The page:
Left to right: Dr. Andrea Greven (WHU – Otto Beisheim School of Management), Dr. Denise Fischer-Kreer (RWTH Aachen), Prof. Dr. David Bendig (WWU Münster, Institute for Entrepreneurship), Stefan Pöhler (RWTH Aachen) und Prof. Dr. Malte Brettel (RWTH Aachen)
Prof. Dr. David Bendig (WWU Münster, Institute for Entrepreneurship), Dr. Andrea Greven (WHU - Otto Beisheim School of Management), Dr. Denise Fischer-Kreer (RWTH Aachen University), Stefan Pöhler (RWTH Aachen University) and Prof. Dr. Malte Brettel (RWTH Aachen University) recently published their article "Boosting radical innovativeness through start-up acquisitions: the role of decision autonomy and structural integration" in the journal R&D Management (VHB JQ3: B).
Mergers and acquisitions play an essential role in strengthening the innovative capacity of established companies by allowing them to modify their resources and drive innovation. Acquiring startups, which often have cutting-edge technology and knowledge, can help acquirers increase their innovation capabilities. For this reason, acquisitions of start-ups are becoming increasingly important. However, the acquired companies often face a dilemma as they have to balance between their own autonomy and the integration into the target company.
Using extensive primary data, the authors present empirical evidence to support the hypothesis that a startup's decision-making autonomy during post-merger integration supports the acquirer's ability to innovate profoundly. If the acquired startups are structurally integrated into the acquiring firm, this further increases the positive impact of the startup's decision autonomy on the acquiring firm's ability to innovate. These results show that established companies can increase their innovation capabilities by acquiring start-ups. Optimal support for this process requires coordinated efforts on the part of M&A managers to maintain decision autonomy and ensure structural integration. Although this may seem counterintuitive, simultaneous decision-making autonomy and structural integration promises the best outcome for radical post-merger innovation. In this context, the start-up can act as an independent and powerful innovation center within the corporate structures.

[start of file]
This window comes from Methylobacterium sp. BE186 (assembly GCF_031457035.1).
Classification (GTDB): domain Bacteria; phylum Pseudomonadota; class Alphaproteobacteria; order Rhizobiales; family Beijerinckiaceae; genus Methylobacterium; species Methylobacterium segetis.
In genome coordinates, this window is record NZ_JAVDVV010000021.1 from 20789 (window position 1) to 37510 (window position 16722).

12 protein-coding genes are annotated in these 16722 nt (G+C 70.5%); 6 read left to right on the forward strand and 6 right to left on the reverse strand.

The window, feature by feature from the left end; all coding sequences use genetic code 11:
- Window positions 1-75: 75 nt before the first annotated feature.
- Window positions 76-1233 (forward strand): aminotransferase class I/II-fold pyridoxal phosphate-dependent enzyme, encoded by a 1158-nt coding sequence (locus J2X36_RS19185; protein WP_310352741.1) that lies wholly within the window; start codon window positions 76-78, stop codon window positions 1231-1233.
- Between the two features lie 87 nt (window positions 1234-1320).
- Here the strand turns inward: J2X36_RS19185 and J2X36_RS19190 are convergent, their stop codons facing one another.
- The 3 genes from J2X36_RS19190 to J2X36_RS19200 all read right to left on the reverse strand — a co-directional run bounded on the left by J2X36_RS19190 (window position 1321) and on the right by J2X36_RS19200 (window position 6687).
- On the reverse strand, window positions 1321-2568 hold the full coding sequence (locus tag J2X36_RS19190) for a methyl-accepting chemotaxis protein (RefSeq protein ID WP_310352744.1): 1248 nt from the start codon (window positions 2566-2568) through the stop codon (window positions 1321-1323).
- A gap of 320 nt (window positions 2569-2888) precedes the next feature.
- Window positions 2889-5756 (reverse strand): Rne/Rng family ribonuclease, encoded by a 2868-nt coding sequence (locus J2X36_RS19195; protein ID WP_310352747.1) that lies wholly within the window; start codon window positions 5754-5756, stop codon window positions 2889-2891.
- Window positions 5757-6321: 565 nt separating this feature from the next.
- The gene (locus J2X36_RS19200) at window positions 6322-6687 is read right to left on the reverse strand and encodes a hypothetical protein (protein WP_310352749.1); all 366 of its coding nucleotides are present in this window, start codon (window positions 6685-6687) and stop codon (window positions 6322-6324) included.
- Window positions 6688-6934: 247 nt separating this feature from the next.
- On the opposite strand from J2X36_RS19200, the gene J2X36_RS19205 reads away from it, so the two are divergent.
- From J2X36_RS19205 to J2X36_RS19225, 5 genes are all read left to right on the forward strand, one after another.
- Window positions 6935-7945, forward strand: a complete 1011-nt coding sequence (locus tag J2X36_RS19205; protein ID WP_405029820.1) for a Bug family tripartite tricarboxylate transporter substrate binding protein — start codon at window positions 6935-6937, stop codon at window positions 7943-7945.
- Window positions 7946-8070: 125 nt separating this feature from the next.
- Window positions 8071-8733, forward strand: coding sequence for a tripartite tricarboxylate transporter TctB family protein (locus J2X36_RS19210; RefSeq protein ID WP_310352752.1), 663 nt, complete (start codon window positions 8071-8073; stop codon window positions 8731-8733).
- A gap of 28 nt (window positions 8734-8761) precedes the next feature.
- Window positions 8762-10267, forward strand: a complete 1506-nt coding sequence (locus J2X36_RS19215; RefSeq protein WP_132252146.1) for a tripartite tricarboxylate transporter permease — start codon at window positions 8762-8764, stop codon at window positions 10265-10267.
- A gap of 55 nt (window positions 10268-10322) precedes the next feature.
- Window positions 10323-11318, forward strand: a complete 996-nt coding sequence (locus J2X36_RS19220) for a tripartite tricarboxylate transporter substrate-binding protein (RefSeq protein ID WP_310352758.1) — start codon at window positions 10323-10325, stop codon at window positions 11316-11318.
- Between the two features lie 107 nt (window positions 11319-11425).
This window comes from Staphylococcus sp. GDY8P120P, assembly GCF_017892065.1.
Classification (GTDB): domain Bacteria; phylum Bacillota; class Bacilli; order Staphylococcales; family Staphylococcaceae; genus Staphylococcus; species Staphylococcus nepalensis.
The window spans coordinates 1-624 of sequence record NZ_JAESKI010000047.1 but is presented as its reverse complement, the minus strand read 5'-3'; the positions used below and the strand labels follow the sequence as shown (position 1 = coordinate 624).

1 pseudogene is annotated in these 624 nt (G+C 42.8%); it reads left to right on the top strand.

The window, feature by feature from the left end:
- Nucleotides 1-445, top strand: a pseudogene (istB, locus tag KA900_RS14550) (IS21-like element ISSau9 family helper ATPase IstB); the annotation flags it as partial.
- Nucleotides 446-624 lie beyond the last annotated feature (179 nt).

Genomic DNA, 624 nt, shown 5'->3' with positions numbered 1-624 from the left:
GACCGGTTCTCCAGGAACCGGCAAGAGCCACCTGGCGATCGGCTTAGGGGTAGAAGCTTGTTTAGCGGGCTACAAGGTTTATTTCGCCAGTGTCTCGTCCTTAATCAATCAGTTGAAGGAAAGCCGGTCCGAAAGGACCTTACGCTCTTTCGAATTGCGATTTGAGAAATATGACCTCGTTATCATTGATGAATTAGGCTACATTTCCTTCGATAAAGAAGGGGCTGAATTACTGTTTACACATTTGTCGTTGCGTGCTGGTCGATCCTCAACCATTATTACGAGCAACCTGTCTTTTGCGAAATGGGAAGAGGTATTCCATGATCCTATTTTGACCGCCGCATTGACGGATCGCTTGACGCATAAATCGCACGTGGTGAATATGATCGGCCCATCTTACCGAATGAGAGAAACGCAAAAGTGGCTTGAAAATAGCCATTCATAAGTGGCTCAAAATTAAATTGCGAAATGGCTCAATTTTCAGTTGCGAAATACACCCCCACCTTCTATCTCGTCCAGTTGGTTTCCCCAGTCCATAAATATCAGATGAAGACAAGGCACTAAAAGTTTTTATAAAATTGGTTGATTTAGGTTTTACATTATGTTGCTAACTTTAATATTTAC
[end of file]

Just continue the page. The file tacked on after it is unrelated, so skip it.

The full text of the study can be viewed here.